14. Discuss the relationship between couples Jamie and Brian and Freya and Max. Are the dynamics in one better than the other, or do both exhibit unhealthy ones? Did Max and Freya influence Brian and Jamie?
15. Low describes Freya and Max’s relationship as, “locked in some kind of sick, codependent partnership full of lies and abuse and emotional distance, and yet . . . they had each other’s backs.” Do you agree with that assessment?Enhance Your Book Club
1. Max and Freya’s life is turned upside down when Max inadvertently kills another hockey player during a game. Discuss how you would deal with this kind of life-altering event. How would it affect your relationship to the loved one responsible?
2. Throughout the book, each character exhibits pathological behavior. Do you think mental illness played a role in the story? If and when you’ve experienced similar behavior in real life, has mental illness played a role? Does it make any of the characters more sympathetic when looking at their choices and actions through the lens of mental illness?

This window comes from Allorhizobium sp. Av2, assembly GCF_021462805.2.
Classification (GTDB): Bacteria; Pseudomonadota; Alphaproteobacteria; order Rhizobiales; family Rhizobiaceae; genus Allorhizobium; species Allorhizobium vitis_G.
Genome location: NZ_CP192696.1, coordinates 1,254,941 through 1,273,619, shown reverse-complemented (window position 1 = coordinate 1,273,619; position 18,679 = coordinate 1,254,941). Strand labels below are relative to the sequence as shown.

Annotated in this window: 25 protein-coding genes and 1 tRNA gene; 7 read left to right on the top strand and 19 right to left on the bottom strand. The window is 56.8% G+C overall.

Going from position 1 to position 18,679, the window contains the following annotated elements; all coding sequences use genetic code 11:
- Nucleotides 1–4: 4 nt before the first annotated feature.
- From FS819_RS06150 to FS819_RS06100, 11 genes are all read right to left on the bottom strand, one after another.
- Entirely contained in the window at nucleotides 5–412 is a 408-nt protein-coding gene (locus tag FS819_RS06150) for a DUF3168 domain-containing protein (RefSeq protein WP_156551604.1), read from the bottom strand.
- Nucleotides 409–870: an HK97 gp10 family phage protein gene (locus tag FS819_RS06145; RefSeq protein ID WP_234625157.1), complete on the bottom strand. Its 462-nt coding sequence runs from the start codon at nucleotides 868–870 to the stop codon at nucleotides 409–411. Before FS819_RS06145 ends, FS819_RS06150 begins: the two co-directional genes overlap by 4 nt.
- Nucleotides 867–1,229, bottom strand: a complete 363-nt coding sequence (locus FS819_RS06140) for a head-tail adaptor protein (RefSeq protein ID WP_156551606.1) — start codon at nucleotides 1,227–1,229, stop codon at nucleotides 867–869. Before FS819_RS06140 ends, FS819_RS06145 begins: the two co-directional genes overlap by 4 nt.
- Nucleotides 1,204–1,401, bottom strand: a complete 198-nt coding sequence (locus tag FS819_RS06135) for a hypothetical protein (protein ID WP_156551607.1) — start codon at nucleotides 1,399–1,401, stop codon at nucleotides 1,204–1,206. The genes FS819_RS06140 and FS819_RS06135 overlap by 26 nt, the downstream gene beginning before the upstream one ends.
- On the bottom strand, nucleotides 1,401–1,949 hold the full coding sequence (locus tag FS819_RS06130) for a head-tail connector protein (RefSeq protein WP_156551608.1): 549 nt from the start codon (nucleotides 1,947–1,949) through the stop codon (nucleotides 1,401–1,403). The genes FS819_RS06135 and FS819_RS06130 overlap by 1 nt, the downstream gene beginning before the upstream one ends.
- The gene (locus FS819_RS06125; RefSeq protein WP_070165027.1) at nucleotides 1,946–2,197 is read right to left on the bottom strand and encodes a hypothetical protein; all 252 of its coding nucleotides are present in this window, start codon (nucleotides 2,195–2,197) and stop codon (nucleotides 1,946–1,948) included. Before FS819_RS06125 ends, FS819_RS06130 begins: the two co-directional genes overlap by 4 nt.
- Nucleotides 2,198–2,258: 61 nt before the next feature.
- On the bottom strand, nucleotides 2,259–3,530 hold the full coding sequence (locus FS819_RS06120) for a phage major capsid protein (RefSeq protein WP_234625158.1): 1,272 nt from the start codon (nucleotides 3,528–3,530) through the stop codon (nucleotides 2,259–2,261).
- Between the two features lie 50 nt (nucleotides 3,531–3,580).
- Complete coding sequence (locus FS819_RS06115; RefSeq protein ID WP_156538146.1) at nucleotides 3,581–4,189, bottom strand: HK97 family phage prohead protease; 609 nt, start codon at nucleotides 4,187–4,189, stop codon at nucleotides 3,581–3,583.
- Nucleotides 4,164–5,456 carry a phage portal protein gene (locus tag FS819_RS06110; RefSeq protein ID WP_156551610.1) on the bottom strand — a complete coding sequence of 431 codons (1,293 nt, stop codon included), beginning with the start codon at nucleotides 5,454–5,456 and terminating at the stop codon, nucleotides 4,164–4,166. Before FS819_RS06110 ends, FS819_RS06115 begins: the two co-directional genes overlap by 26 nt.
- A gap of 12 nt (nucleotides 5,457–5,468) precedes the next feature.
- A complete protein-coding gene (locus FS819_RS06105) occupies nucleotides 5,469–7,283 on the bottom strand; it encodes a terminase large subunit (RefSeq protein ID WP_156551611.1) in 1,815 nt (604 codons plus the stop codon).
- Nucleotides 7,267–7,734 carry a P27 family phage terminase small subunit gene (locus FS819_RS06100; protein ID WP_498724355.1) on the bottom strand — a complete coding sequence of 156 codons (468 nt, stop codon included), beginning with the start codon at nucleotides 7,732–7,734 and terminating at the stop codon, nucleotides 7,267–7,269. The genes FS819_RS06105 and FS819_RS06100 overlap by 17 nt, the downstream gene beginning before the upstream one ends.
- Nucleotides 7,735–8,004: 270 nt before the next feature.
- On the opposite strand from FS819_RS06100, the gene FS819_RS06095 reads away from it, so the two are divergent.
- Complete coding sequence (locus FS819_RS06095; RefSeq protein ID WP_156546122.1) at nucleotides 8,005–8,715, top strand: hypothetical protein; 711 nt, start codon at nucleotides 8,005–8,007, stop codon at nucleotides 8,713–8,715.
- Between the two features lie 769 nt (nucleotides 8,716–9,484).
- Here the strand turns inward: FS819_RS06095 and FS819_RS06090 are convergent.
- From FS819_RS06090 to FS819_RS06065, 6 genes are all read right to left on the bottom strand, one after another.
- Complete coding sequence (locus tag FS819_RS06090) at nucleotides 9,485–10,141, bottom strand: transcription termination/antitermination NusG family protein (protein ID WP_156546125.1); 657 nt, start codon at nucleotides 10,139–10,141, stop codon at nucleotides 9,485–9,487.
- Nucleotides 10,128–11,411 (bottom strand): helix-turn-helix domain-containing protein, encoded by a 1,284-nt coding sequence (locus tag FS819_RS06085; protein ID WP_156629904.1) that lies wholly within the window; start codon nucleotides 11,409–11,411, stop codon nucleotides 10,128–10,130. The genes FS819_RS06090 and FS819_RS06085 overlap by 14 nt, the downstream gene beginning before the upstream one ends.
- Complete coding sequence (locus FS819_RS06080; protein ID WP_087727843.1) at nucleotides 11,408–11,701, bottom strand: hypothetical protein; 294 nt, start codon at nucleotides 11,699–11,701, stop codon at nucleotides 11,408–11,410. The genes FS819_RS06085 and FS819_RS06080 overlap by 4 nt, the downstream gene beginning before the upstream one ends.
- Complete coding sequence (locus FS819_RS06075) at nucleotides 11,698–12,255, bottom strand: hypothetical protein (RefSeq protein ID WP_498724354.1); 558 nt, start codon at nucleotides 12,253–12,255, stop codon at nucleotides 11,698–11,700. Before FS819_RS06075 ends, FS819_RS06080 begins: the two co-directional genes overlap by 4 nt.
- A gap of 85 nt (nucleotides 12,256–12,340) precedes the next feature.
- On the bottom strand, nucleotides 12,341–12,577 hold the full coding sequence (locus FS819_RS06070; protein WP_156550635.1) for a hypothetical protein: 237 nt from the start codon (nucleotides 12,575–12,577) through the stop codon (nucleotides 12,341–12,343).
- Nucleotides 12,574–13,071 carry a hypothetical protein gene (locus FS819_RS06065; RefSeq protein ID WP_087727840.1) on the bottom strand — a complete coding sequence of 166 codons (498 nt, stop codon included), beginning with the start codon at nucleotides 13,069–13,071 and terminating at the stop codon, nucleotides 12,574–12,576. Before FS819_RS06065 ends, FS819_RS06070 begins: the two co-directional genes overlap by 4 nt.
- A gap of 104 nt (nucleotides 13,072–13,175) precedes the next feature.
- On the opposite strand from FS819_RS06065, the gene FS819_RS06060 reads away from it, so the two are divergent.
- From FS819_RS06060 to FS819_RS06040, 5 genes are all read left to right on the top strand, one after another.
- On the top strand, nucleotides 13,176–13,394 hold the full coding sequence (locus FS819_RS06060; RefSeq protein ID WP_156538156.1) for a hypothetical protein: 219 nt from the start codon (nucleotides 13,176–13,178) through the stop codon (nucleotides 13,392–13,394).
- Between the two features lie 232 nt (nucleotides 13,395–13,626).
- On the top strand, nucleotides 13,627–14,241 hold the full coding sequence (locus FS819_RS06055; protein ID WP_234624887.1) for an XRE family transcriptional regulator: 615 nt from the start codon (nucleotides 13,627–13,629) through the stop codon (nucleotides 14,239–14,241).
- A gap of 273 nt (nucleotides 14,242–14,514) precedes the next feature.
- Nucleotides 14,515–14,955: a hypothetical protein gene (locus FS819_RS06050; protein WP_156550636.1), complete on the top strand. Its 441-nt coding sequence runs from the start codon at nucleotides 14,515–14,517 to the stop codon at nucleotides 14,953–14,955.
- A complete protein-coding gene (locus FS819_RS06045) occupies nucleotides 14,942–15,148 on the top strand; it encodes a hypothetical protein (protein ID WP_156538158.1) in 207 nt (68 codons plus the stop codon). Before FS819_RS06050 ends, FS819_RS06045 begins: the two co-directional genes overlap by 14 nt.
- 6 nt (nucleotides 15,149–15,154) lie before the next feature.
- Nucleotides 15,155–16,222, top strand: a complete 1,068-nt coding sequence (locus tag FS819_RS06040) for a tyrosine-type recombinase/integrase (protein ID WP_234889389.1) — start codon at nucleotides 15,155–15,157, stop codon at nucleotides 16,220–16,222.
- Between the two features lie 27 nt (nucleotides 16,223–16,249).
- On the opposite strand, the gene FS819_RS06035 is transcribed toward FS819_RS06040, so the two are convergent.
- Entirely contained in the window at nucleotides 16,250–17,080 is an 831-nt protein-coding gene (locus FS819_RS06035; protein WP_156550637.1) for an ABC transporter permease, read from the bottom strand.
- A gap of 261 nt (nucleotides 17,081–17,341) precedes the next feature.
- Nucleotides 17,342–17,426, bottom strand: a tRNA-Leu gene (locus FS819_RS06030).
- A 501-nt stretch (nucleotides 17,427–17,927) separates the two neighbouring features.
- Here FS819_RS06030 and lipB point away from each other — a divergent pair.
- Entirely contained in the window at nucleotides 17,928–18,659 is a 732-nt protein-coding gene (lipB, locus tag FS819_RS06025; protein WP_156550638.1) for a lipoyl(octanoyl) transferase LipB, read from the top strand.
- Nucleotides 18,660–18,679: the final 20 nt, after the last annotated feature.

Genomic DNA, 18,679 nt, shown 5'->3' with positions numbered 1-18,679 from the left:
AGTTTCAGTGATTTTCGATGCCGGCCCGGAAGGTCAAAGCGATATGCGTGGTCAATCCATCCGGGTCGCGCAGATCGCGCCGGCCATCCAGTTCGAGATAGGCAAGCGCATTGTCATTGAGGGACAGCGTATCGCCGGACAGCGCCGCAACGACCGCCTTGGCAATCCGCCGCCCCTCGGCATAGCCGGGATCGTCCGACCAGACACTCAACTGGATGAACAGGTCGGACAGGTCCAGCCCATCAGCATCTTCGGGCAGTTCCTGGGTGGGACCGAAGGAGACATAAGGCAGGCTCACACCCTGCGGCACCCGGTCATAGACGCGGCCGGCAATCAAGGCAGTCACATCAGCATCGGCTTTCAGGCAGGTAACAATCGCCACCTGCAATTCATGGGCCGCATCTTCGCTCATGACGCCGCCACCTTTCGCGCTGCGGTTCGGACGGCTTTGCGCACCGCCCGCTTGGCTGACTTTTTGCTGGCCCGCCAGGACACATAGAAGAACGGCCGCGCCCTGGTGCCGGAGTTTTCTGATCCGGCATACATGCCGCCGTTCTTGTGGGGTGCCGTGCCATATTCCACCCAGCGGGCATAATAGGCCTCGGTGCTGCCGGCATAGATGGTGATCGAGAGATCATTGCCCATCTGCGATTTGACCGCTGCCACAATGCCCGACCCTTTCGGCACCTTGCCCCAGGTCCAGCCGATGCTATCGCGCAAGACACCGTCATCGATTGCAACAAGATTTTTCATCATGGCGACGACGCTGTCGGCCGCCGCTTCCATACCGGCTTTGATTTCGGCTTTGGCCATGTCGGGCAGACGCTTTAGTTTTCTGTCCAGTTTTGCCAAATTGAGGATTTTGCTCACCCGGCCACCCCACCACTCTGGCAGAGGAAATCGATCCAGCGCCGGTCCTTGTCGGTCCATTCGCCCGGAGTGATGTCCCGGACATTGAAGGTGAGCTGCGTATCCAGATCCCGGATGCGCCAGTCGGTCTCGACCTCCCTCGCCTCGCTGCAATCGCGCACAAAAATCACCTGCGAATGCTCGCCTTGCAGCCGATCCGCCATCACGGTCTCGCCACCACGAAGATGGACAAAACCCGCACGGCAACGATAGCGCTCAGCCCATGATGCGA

3. Low’s attachment to baby Maggie was the catalyst to finally break Freya’s psychological hold on her. Do you believe in the power of a mothering instinct that strong? Have you ever experienced that in your own life?
4. Low discusses her ambiguous sexuality throughout the book. When she talks about her relationship with her childhood friend Topaz and, later, Freya, she says multiple times that she isn’t attracted to them “in that way.” But at the end of chapter 38, Freya kisses Low and she feels her first pull of attraction. Did this sexual awakening impact Low’s obsession with Freya? Do you think the book would have ended so violently if Low’s feelings for Freya had remained platonic?
5. Are any of the characters unreliable narrators? Did you see examples in the book where they gave conflicting opinions or hypocritical advice to others?